Karen M. Cheung
My credit card company recently sent me a new card in the mail, notifying me that my number may have been compromised. The simple instructions said to destroy my old card and use the replacement with a new number--all before any suspicious charges had ever been made. It was an invisible process. Short of me having to call in to confirm my new number and sign the card (a process that took all of five minutes), I barely had to do anything for the added protection.
If only Medicare could make it that simple too. The Centers for Medicare & Medicaid Services could certainly learn some lessons from the country's biggest banks in protecting their assets from fraud, waste and abuse. The federal program leaks out $60 billion dollars each year.
Even though we tell Medicare beneficiaries to treat their benefits cards like credit cards and protect the sensitive information, Medicare doesn't exactly treat the federal program the same way.
Millions of people are walking around with their Medicare cards in their wallets and forking them over at their doctors' offices, sharing their Social Security number among multiple people with each encounter. But asking Medicare to send every beneficiary a new card without the sensitive information seems to be too much for the agency to handle. Even though the Department of Defense and the Veteran Affairs already have taken steps to remove the identifying information from benefits cards, CMS has been slow to act, noting that it would cost more than $800 million to change the cards over.
There are a number of barriers. If CMS were to issue new cards, either with an entirely new patient ID number or with a truncated version of the Social Security number, patients might not understand the change. CMS said it's not as simple as issuing a few new cards. It'll be more like 48 million, plus the added expense of educating beneficiaries and updating IT systems.
To its credit, the government has taken some serious steps in anti-fraud measures, with newfound authority under the Patient Protection and Affordable Care Act. The government has boasted how much it's doing to stop criminals in their tracks. In fact, CMS touted record-breaking recoveries. But that hasn't stopped GOP members from publicly lashing CMS for letting the other criminals escape the system or the Office of Inspector General and the Government Accountability Office from criticizing what they say is lax oversight.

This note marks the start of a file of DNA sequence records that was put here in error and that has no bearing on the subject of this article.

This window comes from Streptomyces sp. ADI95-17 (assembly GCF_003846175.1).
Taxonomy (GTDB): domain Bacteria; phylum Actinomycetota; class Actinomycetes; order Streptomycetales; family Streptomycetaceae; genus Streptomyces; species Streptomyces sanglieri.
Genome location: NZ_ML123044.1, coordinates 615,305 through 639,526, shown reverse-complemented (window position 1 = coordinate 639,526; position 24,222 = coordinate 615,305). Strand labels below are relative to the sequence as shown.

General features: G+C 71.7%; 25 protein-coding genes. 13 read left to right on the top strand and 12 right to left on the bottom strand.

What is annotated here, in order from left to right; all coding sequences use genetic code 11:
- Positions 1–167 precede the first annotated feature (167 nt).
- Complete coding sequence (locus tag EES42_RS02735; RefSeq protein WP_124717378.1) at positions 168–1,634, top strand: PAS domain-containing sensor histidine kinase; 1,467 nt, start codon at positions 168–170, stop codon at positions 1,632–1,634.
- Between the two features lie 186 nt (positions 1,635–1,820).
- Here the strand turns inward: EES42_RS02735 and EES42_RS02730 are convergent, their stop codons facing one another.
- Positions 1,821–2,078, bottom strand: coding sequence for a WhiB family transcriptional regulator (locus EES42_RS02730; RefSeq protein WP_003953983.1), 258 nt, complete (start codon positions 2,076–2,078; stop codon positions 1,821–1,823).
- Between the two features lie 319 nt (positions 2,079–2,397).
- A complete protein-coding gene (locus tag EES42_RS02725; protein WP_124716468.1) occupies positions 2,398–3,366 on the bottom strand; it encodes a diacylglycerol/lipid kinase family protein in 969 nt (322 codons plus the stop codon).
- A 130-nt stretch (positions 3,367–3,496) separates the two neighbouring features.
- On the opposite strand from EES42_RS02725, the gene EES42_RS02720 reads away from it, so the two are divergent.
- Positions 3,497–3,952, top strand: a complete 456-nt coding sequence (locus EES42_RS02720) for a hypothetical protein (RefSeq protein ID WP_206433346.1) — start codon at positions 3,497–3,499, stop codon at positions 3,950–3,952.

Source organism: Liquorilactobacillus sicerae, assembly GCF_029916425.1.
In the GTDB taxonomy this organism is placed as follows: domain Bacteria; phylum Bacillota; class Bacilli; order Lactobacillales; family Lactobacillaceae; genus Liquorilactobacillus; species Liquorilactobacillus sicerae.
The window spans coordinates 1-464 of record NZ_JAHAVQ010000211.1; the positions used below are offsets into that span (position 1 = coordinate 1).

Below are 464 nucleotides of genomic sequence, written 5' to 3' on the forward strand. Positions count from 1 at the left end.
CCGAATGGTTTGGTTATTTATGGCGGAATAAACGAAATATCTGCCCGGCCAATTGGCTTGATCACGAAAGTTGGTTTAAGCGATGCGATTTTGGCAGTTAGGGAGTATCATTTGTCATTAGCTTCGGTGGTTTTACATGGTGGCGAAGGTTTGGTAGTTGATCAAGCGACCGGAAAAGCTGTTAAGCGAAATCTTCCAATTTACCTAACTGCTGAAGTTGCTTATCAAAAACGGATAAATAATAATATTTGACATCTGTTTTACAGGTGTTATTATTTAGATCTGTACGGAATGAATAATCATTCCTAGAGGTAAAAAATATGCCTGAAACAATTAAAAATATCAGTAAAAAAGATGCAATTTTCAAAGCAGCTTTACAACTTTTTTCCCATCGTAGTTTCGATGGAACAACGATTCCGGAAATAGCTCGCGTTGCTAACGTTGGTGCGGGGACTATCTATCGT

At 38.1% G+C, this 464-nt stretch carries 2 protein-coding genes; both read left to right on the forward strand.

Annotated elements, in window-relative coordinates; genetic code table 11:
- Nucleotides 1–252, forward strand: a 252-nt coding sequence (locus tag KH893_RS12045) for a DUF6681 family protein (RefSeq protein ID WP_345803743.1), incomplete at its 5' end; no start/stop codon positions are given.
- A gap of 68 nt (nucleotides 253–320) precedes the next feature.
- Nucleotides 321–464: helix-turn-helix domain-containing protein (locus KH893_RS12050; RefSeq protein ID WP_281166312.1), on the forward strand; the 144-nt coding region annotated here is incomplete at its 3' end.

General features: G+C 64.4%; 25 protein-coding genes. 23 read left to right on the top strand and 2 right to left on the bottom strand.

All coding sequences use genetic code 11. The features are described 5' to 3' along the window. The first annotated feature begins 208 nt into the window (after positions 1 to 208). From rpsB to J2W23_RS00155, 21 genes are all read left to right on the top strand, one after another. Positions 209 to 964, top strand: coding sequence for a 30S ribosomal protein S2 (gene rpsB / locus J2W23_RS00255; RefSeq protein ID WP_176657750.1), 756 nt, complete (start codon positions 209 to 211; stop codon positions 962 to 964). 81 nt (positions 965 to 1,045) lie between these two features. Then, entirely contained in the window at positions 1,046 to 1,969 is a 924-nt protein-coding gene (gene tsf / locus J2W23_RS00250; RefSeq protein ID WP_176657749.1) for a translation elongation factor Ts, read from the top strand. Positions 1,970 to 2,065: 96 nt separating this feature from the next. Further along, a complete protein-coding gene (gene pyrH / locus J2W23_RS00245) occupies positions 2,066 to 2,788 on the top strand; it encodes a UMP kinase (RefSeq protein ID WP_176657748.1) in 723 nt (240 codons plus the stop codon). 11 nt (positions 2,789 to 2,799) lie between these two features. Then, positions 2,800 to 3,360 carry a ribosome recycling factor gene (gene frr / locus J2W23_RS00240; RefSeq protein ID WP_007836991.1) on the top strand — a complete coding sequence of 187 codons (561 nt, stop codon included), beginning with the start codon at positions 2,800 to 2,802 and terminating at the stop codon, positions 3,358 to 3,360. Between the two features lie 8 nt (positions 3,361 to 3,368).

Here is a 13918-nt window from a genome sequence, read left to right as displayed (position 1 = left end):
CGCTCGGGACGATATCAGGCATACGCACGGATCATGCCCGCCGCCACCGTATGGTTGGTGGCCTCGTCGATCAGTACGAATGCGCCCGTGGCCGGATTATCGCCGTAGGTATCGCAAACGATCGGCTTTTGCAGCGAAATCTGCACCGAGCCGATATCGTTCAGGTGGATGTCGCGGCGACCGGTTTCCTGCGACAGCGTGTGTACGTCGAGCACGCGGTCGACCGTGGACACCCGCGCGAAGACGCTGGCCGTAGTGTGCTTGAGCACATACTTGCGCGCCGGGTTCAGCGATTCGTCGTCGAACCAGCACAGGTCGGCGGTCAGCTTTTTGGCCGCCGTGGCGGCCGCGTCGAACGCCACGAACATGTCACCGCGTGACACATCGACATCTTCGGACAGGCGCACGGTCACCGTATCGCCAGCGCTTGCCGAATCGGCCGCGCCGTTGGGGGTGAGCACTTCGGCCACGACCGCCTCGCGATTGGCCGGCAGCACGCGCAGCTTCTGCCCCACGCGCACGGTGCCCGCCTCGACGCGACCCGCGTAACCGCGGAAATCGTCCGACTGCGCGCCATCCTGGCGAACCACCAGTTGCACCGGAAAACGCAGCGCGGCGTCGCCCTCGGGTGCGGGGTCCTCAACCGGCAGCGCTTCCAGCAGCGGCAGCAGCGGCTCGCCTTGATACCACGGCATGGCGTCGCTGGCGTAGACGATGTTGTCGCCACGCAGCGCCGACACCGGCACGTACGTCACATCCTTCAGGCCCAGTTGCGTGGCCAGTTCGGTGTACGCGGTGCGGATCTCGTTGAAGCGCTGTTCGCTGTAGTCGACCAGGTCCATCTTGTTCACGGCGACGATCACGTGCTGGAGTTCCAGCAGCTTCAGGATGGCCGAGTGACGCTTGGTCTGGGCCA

CMS, nevertheless, has gotten wise to the efficiency of credit card companies (like mine) that manage to stop payments, in many cases, almost instantaneously at the time of charge--like when I tried to buy a new computer online and the credit card company rejected the expensive purchase right away because it was an unusual item for me.
CMS is borrowing that same credit card technology to detect scam artists, using the Fraud Prevention System--a data analytics system that CMS has kept tight-lipped on. Understandably, CMS isn't showing all its cards. It seems that CMS is dodging questions on performance metrics, how it's targeting claims for review and actual program results. After all, how effective is an anti-fraud program if criminals know the insides of that system?
But also understandably, GOP members aren't satisfied with vague answers that CMS is giving on what the Senate Finance Committee says are a handful of lackluster demonstrations.
CMS' brand new $3.6 million Program Integrity Commend Center in Baltimore is supposed to pull together experts from multiple disciplines--clinicians, data analysts, fraud investigators and policy experts--in hopes that the anti-fraud program will hurry up. But CMS needs to act fast and catch up to other industries like credit card companies. After all, criminals are counting on CMS taking its sweet time. - Karen (@FierceHealth)